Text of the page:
Which is more Oscar worthy: the sound of fading footsteps down a corridor or the sounds of automatic gunfire ricocheting through a narrow street?
When Oscar ballots go out March 8, Academy members will be presented with an annual dilemma. While it may be easy enough to vote for best picture, actor or actress, the balloting gets tougher when it comes to such “intangible” categories as sound, or even sound effects editing.
Veteran sound practitioners echo the sentiment: Pictures that don’t necessarily have the best sound nonetheless pick up sound Oscars.
“The technical aspects of sound are obscure to a lot of people,” admits Joe Wachter, president of IA Sound Local 695. “A truly good soundtrack is something that most people are not even going to notice.”
Which doesn’t mean that the top four or five sound jobs are usually missing in the nominations. The nomination process takes care of that.
In the case of sound effects editing, one of the more subtle fields, members submit five films. “When the ballots are counted, the top seven films then go into the bake-off,” says Chuck Campbell, who won Oscars as sound editor on “E.T.,” “Back to the Future” and “Who Framed Roger Rabbitt.”
The “bake-off is a 10-minute screening of each film for the sound editing members. From there, the list is narrowed to three. (Sound effects is one of the few Oscar categories with three nominees, rather than the usual five.)
“That way we present the entire membership the very best work of the year,” Campbell says. But when it comes down to the final vote, all 4,924 Academy members get to make a choice in every category. At this point, most senior sound guys agree, a lot more goes into the choosing than just sound superiority.
“For those members who are not in the sound end of the business, I think they choose whatever is most pleasing to them,” says Leo Chaloukian, a sound veteran who is former president of the Academy of Television Arts & Sciences. “Some people like a lot of loud sound, a lot of booms and crashes. And others want a soft soundtrack that’s not annoying.”
Chaloukian and others agree that the award can be swayed by the story and performances in a film. “There have been cases where a film that wins best picture also won best sound but, in my opinion, it had a terrible sound job,” Chaloukian says. “But the picture carried it.”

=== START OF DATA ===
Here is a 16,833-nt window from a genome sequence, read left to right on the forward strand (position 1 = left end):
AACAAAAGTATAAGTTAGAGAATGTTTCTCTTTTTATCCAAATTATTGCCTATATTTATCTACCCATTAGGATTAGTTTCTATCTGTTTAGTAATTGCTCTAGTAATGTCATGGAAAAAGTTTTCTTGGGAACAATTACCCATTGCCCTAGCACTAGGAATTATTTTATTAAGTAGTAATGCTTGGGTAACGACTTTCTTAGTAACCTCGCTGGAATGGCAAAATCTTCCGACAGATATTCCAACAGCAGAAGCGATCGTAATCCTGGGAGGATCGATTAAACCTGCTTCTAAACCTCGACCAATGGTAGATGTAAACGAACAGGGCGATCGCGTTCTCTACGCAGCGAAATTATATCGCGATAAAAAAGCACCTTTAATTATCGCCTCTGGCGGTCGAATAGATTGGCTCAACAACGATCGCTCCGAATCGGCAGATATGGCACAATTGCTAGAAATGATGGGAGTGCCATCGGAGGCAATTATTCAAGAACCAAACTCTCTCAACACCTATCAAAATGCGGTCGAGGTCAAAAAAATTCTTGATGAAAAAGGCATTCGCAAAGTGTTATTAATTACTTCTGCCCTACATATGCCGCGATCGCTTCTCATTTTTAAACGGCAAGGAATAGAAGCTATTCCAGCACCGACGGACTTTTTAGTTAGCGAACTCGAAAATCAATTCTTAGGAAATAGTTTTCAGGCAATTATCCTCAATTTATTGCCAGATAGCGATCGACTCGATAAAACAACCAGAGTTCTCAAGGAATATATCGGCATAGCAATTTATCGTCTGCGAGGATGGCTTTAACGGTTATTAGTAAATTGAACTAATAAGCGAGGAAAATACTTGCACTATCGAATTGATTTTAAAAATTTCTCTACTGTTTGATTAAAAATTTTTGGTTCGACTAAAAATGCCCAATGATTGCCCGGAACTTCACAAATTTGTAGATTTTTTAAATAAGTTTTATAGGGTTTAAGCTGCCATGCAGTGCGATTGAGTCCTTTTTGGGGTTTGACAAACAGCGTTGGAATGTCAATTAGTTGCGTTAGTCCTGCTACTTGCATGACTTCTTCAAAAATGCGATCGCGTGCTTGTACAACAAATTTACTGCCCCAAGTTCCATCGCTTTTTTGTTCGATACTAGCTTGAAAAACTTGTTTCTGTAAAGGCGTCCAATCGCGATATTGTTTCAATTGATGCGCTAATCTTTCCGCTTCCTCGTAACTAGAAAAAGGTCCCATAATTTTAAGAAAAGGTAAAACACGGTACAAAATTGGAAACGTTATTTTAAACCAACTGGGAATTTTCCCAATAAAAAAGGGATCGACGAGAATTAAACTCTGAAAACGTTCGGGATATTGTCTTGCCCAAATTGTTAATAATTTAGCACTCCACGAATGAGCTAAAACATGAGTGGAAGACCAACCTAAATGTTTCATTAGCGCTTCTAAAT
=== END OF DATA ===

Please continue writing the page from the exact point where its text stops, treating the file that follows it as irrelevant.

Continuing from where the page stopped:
This year, sound effects nominees are Bruce Stambler, John Leveque, “Clear and Present Danger”; Gloria S. Borders, Randy Thorn, “Forrest Gump”; and Stephen Hunter Flick, “Speed.”
For best sound, the nominees are Donald O. Mitchell, Michael Herbick, Frank A. Montano, Arthur Rochester, “Clear and Present Danger”; Randy Thorn, Tom Johnson, Dennis Sands, William B. Kaplan, “Forrest Gump”; Paul Massey, David Campbell, Christopher David, Douglas Ganton, “Legends of the Fall”; Robert J. Litt, Elliot Tyson, Michael Herbick, Willie Burton, “The Shawshank Redemption”; Gregg Landaker, Steve Maslow, Bob Beemer, David R.B. MacMillan, “Speed.”
While everyone interviewed commended those choices, they expressed surprise that “The Lion King” and “True Lies,” both of which are described as having superb soundtracks, were not nominated.
“Sure it can be confusing,” admits one soundman, “but there are a lot of categories that are confusing. When it comes down to it, most people really don’t know what a director shot and what an editor edited.”
Another soundman sums it up: “What we do isn’t appreciated all that much, but I keep having this same argument with the camera guys. What we do is important and I keep asking them, ‘Have you heard a good picture lately?'”